By now a few people have gathered, including an older man in a ballcap. He bellies up to the keyboard like he's been waiting all morning to play.
"I was passing by and I got off the bus for a half an hour, and I'll hop on the bus again in about a half an hour, but I'm gonna play it for a while," said Harvey Rothman.
Sixty-eight-year-old Rothman has found a vacation oasis in this little piano alcove. He's a retired architect from Northern California, spending the summer in St. Paul with his grandkids. Rothman's become a regular on this corner, sharing with other hobby pianists the melodies and pieces he's created over 30 years of playin.
"The first guy that I saw, he played some nice things for me, I enjoyed it, and then I played some nice things for him," he said. "It's a very social thing, this piano. And it's encouraged me to play in public."
Rothman turns and faces the mint green upright. "Ah let's see... I'll do this one, it's kind of dedicated to John Lennon," he said.
As Rothman concentrates on his John Lennon tribute, a wiry teenager with a bush of brown hair shows up again -- he's been popping in and out all morning. Andy Broadnax, 15, lives about a block away and thinks the piano has changed his neighborhood.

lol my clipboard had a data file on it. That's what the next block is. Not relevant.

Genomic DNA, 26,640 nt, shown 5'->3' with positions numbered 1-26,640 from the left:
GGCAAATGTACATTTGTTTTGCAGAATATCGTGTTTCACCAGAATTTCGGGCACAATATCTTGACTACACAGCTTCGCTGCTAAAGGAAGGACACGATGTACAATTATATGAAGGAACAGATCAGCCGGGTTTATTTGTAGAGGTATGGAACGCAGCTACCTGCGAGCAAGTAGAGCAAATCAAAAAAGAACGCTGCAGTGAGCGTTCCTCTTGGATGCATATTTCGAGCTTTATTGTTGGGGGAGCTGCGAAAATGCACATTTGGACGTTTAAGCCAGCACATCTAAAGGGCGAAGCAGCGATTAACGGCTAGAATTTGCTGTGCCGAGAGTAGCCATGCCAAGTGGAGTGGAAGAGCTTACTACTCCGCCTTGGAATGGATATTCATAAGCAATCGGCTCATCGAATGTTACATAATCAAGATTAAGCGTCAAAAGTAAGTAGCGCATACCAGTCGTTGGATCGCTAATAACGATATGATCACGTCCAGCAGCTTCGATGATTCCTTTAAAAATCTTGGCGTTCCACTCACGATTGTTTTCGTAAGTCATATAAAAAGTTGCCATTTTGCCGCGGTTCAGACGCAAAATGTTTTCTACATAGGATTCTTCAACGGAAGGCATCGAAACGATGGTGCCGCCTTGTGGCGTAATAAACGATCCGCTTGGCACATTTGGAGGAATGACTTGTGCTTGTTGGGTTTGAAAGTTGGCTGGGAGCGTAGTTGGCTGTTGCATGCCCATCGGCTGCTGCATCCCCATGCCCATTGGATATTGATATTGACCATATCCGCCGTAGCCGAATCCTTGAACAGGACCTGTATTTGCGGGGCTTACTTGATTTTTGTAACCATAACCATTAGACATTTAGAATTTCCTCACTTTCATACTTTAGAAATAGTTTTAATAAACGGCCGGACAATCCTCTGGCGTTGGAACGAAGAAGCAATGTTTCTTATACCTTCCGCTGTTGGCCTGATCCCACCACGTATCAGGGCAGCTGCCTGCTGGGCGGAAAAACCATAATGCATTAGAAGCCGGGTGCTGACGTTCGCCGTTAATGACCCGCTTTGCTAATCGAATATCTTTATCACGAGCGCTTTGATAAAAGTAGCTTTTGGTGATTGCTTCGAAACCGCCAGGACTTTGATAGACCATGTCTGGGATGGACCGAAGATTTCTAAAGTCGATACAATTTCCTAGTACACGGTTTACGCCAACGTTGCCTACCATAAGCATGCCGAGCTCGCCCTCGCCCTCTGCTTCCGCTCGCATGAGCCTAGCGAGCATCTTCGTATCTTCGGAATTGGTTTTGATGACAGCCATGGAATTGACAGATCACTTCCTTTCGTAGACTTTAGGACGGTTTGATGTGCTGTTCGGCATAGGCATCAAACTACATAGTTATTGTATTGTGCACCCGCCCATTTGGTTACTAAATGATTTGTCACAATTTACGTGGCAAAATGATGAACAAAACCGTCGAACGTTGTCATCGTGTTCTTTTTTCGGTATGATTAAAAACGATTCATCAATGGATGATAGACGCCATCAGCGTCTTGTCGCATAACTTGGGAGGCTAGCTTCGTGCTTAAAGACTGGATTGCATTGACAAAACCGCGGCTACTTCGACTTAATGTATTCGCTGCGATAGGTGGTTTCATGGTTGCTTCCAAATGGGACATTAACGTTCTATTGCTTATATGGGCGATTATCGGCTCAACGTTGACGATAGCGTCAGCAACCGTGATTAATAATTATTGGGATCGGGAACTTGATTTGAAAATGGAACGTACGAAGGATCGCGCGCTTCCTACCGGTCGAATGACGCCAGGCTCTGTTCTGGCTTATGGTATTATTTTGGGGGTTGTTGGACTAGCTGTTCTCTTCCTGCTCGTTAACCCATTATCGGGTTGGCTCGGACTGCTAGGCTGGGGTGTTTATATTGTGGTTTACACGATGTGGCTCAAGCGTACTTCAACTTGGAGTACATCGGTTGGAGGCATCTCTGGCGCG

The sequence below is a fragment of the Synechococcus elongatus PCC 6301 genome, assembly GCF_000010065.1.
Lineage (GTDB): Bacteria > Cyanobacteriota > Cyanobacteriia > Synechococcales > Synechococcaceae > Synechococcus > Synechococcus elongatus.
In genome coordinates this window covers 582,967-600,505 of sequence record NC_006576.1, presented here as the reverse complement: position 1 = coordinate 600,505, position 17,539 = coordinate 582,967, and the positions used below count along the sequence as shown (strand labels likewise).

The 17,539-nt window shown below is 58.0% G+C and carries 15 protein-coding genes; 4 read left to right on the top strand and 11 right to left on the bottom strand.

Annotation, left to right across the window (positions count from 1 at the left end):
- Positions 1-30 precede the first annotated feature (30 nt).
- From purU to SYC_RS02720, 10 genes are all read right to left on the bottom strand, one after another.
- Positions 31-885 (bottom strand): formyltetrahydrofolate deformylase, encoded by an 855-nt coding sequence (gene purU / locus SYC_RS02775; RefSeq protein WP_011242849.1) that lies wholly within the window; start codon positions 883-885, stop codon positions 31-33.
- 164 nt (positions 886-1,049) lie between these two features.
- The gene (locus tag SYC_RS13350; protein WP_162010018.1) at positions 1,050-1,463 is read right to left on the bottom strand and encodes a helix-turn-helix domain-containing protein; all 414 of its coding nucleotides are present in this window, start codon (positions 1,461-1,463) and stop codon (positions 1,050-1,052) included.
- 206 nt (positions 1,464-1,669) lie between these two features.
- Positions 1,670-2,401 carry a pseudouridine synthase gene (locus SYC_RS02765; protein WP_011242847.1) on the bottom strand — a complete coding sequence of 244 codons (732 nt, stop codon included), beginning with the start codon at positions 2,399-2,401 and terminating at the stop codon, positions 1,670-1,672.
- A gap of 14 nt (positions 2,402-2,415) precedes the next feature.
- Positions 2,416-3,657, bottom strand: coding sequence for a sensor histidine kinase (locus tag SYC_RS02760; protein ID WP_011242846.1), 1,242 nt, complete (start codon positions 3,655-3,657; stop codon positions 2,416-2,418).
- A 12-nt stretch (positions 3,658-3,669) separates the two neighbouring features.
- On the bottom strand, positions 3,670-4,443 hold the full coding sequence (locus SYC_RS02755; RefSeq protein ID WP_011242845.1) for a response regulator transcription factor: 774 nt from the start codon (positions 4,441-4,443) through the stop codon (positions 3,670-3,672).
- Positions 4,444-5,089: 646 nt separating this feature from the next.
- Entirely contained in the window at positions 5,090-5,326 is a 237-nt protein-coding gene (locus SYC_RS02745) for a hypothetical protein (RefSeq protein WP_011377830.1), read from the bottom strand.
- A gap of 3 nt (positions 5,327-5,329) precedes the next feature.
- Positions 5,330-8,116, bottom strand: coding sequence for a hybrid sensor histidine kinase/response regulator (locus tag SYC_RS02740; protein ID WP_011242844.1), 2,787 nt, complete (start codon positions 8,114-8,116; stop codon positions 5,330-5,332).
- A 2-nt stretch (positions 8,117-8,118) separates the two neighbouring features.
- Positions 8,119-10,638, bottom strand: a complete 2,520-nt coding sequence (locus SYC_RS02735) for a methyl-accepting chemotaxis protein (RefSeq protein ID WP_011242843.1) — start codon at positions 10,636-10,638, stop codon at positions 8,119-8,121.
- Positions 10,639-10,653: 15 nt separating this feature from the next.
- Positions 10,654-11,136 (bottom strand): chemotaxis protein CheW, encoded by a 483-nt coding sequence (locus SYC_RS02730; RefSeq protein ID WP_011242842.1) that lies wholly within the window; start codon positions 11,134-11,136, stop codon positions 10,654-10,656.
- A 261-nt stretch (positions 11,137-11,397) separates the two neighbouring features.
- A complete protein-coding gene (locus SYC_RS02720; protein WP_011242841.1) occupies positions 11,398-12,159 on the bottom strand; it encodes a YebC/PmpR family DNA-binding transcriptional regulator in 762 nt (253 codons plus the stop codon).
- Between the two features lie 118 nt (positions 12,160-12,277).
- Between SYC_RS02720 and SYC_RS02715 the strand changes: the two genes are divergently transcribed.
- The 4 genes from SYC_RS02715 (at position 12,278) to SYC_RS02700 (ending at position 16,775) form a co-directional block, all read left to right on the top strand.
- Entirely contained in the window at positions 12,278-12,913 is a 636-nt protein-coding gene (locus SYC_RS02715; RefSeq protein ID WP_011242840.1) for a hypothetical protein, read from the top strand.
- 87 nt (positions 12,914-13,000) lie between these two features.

"This piano here just reminds me of New Orleans," he said. " Because I went there over spring break, and there was just music everywhere and just... there's music in the air, there's sunshine. What's not to love?"
Broadnax has been taking piano lessons for the past year at Walker West Music Academy in St. Paul. He says he's drawn to the camaraderie and fellowship the piano seems to bring out in people.
"You know if you don't know someone, you hear them playing piano, you go sit down and listen, have a talk with them, meet new people, hear new styles," Broadnax said. "I even had a couple of friends who said they came down here with a snare drum, and a trumpet, and someone sang. You could start a little band right here if you wanted."
Broadnax rolls out a bottom heavy gospel number, and you can hear the Walker West style in his jazz-inflected chords. As he bangs the keys, a middle-aged woman pulling a wheeled suitcase strolls by, stops, and looks on. Ellen Martin, a jazz singer, has just arrived from New York, here to visit her saxophonist boyfriend. She sees the piano and it reminds her of home. New York started a similar public piano project last summer called "Play Me I'm Yours."
"I used to think that only that thing happened in New York City, but apparently it's happening right here in St. Paul and all over," Martin laughed. "I think it's really great."
With a little coaxing, Martin and Broadnax agree to perform together. They pick something Broadnax played a little earlier, "What a Wonderful World." It's not in Martin's key, but she adapts. Martin taps the screen of a borrowed iPhone as she reads and then sings the lyrics.
Just another "Pianos on Parade" moment of spontaneous community on the corner of Ford Parkway and Cleveland Avenue in St. Paul.